The secret sauce is selling managed firewall/router appliances that come with a subscription service to keep these products current. The customers get something they can set and forget, so smaller customers—or even companies with a far-flung staff of remote workers—can have secure access and not worry about whether users have patched their systems and are keeping up with the latest virus signatures.
Selling a managed service has many things going for it. You get a monthly annuity that is built into the product via a subscription to the various security services, such as anti-virus, firewall and threat management. You have a box that can easily be upgraded as customers networks grow and become more sophisticated. You can remotely monitor and configure the box without having to show up on- site, making it easier for both you and a customer to maintain its Internet connection. Furthermore, with some attractive margins, you have a reason to stay in touch with this customer and expand your services over time.
There are many vendors in this space, but the two most important for the channel are Check Point Software Technologies and SonicWall. Both offer devices that combine a router, firewall, DSL modem and intrusion detection in a single box not much larger than your average novel.
They have products that automatically update their firmware on a regular basis, making sure that their virus signature files and other threat detection rules are current so you dont have to constantly remind your clients to do these chores. Some models offer additional features, such as wireless access points and VPNs, making the solutions even more compelling and turning them into one-stop access and security devices.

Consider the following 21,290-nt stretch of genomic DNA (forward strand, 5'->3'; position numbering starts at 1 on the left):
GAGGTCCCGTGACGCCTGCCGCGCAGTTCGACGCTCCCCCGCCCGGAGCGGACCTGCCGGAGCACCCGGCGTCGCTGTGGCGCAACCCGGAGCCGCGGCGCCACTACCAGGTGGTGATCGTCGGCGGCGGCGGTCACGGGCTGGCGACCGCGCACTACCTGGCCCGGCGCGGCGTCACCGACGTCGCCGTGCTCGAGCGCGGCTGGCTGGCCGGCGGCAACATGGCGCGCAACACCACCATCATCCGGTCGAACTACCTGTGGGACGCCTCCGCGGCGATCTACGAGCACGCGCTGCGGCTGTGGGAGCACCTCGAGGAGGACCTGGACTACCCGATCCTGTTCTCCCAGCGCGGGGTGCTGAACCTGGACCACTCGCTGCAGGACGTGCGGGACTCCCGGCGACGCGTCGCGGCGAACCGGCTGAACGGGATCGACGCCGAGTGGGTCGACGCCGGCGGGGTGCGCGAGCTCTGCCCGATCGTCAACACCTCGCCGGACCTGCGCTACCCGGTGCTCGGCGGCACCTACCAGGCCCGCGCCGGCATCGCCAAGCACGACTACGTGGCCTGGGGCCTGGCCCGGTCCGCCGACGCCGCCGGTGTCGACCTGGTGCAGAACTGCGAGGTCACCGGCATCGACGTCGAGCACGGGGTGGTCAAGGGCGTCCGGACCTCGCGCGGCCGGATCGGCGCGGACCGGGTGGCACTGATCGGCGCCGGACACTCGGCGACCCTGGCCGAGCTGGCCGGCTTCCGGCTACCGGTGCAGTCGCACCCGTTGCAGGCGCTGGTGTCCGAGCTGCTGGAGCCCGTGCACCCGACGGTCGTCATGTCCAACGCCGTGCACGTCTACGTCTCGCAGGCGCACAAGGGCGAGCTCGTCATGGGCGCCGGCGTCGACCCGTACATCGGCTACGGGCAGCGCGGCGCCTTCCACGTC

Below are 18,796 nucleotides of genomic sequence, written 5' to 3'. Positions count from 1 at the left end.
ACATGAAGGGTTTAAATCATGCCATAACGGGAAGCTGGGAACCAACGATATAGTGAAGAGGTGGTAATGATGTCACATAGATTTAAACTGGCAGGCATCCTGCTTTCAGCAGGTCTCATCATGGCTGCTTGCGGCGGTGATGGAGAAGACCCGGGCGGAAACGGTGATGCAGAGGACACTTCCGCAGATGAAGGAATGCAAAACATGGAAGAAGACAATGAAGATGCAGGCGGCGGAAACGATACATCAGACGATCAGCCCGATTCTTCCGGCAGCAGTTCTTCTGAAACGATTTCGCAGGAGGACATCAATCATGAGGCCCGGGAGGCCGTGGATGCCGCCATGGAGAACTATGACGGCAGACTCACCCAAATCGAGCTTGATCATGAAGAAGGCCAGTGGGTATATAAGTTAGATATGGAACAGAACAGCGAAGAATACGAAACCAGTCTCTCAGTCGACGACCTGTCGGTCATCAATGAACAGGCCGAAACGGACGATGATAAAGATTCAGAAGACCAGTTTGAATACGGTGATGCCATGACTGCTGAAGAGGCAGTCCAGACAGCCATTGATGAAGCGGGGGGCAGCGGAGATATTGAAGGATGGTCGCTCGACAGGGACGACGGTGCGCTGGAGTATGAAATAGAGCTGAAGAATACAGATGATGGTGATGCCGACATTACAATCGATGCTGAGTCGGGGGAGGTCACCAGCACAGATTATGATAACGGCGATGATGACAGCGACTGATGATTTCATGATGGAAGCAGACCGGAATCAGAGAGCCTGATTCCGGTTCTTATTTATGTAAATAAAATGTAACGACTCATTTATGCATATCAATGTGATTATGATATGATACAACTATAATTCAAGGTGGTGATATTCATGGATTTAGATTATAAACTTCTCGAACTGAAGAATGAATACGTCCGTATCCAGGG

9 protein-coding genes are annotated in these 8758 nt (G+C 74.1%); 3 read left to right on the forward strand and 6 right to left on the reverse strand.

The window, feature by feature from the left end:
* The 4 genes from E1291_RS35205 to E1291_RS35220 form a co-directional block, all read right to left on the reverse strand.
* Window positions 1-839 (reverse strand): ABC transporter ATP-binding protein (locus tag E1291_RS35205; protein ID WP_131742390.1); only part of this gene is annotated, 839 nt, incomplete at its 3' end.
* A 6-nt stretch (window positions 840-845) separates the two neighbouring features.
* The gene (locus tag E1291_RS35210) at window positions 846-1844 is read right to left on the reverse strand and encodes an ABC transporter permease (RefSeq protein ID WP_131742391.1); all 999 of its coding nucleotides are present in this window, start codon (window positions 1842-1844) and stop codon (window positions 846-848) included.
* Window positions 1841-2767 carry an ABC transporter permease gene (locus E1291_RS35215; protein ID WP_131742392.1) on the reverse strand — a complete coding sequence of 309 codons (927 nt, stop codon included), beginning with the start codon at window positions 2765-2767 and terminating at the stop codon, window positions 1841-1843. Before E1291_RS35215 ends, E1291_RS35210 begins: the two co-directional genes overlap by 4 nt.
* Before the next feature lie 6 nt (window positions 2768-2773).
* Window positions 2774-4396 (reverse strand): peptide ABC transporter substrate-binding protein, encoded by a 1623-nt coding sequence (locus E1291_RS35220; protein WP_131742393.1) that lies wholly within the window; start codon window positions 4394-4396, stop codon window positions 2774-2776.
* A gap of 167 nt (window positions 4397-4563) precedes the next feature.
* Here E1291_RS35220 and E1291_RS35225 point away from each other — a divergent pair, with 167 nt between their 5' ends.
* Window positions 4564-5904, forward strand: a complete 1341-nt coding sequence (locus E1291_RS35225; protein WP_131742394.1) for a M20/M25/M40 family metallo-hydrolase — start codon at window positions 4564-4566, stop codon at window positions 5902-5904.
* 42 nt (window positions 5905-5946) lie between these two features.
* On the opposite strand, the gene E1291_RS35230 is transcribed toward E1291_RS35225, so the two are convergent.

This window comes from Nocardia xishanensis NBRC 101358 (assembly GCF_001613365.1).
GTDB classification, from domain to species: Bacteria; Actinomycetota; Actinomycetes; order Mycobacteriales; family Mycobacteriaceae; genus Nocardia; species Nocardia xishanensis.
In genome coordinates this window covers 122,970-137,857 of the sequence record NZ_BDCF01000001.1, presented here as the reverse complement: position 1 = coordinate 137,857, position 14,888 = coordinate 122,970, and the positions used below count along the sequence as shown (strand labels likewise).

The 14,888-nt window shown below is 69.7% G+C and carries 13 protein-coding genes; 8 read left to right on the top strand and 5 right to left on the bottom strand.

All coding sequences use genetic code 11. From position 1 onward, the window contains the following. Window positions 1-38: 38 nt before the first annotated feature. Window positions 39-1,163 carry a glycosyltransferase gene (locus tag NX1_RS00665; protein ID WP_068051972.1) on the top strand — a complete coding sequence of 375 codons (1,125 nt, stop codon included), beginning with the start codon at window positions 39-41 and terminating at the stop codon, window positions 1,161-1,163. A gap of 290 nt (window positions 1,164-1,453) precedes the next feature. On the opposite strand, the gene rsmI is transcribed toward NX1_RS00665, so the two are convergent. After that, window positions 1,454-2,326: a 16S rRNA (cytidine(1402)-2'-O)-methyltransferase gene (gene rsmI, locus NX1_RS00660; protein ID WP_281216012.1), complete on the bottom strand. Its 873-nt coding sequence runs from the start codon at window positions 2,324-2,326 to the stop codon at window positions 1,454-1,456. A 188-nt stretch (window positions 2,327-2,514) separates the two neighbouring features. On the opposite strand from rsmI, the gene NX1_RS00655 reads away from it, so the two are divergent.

All the products have Web-based management interfaces, making it relatively easy to make configuration changes and monitor their operations. But this means that VARs will need skilled monitoring staff. "VARs that want to get into managed services have to go beyond just answering pagers and know how to staff a network operations center with the right kinds of field engineers," said Kevin McDonald, vice president of Alvaka Networks, of Huntington Beach, Calif., and a SonicWall VAR.
SonicWall, which offers the largest choice of products, has been selling firewall/-routers geared toward SMBs longest and is also the priciest vendor. The company accommodates networks of all sizes with boxes that include wireless access points and VPNs along with anti-virus scanners. SonicWall also has the most well-developed partner program, so its a good place to start. "SonicWall recognizes that they have to custom-tailor their program to individual VARs needs, and they have been phenomenally supportive of us. They are also willing to tell you what other VARs are doing without giving away any secrets," McDonald said.
"SonicWalls GMS made it easier to manage firewalls for our customers and takes a lot of legwork out of the process. Pushing one button, I can update the firmware on 20 firewalls at once," said Deepak Thadani, president of SysIntegrators, in Woodside, N.Y.
For its part, Check Points Safe@Office box has plenty of depth—something you would expect from the vendor. The product has a very extensible firewall, anti-virus and anti-spam filtering, a VPN, and an impressive intrusion detection system that uses the same Smart Defense technology found in the more expensive Check Point products. For example, you can set up this box to prevent Skype connections across your network. Check Point has several models, both with and without DSL modems and with and without an integrated wireless access point. There are other vendors besides SonicWall and Check Point, including a relative newcomer called TrustELI and more established vendors such as Barbedwire Technologies and WatchGuard Technologies. While each company has its advantages, clearly SonicWall and Check Point are better places for VARs to start selling these kinds of services.
David Strom is a freelance writer in St. Louis and can be reached at email@example.com.
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